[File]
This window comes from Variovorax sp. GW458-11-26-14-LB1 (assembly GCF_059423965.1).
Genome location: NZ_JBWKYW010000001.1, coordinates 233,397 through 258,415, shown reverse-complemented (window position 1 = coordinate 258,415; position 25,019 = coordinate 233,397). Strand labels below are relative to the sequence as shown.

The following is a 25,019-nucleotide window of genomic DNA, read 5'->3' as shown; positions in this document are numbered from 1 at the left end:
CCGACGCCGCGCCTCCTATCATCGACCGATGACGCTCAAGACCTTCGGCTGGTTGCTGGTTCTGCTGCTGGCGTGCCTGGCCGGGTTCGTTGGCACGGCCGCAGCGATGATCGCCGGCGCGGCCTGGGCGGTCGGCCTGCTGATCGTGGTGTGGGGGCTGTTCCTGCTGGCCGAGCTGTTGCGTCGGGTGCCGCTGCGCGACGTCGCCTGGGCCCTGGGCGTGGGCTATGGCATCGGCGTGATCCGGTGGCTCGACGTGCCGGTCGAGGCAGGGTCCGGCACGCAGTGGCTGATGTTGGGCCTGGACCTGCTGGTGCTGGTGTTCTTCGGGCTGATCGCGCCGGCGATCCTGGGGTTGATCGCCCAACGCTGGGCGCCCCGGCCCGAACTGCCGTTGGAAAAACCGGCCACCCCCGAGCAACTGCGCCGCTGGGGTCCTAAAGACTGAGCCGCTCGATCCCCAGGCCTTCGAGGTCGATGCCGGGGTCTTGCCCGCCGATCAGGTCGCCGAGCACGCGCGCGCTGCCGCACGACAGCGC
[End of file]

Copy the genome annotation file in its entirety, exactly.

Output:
This window comes from Variovorax sp. GW458-11-26-14-LB1 (assembly GCF_059423965.1).
Genome location: NZ_JBWKYW010000001.1, coordinates 233,397 through 258,415, shown reverse-complemented (window position 1 = coordinate 258,415; position 25,019 = coordinate 233,397). Strand labels below are relative to the sequence as shown.

The following is a 25,019-nucleotide window of genomic DNA, read 5'->3' as shown; positions in this document are numbered from 1 at the left end:
CCGACGCCGCGCCTCCTATCATCGACCGATGACGCTCAAGACCTTCGGCTGGTTGCTGGTTCTGCTGCTGGCGTGCCTGGCCGGGTTCGTTGGCACGGCCGCAGCGATGATCGCCGGCGCGGCCTGGGCGGTCGGCCTGCTGATCGTGGTGTGGGGGCTGTTCCTGCTGGCCGAGCTGTTGCGTCGGGTGCCGCTGCGCGACGTCGCCTGGGCCCTGGGCGTGGGCTATGGCATCGGCGTGATCCGGTGGCTCGACGTGCCGGTCGAGGCAGGGTCCGGCACGCAGTGGCTGATGTTGGGCCTGGACCTGCTGGTGCTGGTGTTCTTCGGGCTGATCGCGCCGGCGATCCTGGGGTTGATCGCCCAACGCTGGGCGCCCCGGCCCGAACTGCCGTTGGAAAAACCGGCCACCCCCGAGCAACTGCGCCGCTGGGGTCCTAAAGACTGAGCCGCTCGATCCCCAGGCCTTCGAGGTCGATGCCGGGGTCTTGCCCGCCGATCAGGTCGCCGAGCACGCGCGCGCTGCCGCACGACAGCGC